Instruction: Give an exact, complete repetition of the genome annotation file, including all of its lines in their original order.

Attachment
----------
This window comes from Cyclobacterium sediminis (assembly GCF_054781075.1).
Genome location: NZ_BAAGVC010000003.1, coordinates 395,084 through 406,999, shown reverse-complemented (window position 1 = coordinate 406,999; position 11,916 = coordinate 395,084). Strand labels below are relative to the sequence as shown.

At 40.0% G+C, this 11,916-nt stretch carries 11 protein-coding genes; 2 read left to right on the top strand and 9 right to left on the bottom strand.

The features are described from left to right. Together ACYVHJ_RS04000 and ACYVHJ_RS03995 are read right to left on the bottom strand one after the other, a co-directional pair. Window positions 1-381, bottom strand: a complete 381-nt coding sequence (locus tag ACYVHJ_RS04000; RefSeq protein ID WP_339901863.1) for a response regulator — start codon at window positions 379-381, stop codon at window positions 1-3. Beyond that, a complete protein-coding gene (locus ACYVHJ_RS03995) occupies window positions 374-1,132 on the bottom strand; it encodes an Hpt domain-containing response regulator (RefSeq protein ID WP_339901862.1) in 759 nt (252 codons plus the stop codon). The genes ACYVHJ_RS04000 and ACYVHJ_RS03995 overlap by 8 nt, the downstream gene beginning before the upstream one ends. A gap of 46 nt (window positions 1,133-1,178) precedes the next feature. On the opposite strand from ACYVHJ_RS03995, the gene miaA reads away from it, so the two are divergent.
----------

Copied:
This window comes from Cyclobacterium sediminis (assembly GCF_054781075.1).
Genome location: NZ_BAAGVC010000003.1, coordinates 395,084 through 406,999, shown reverse-complemented (window position 1 = coordinate 406,999; position 11,916 = coordinate 395,084). Strand labels below are relative to the sequence as shown.

At 40.0% G+C, this 11,916-nt stretch carries 11 protein-coding genes; 2 read left to right on the top strand and 9 right to left on the bottom strand.

The features are described from left to right. Together ACYVHJ_RS04000 and ACYVHJ_RS03995 are read right to left on the bottom strand one after the other, a co-directional pair. Window positions 1-381, bottom strand: a complete 381-nt coding sequence (locus tag ACYVHJ_RS04000; RefSeq protein ID WP_339901863.1) for a response regulator — start codon at window positions 379-381, stop codon at window positions 1-3. Beyond that, a complete protein-coding gene (locus ACYVHJ_RS03995) occupies window positions 374-1,132 on the bottom strand; it encodes an Hpt domain-containing response regulator (RefSeq protein ID WP_339901862.1) in 759 nt (252 codons plus the stop codon). The genes ACYVHJ_RS04000 and ACYVHJ_RS03995 overlap by 8 nt, the downstream gene beginning before the upstream one ends. A gap of 46 nt (window positions 1,133-1,178) precedes the next feature. On the opposite strand from ACYVHJ_RS03995, the gene miaA reads away from it, so the two are divergent.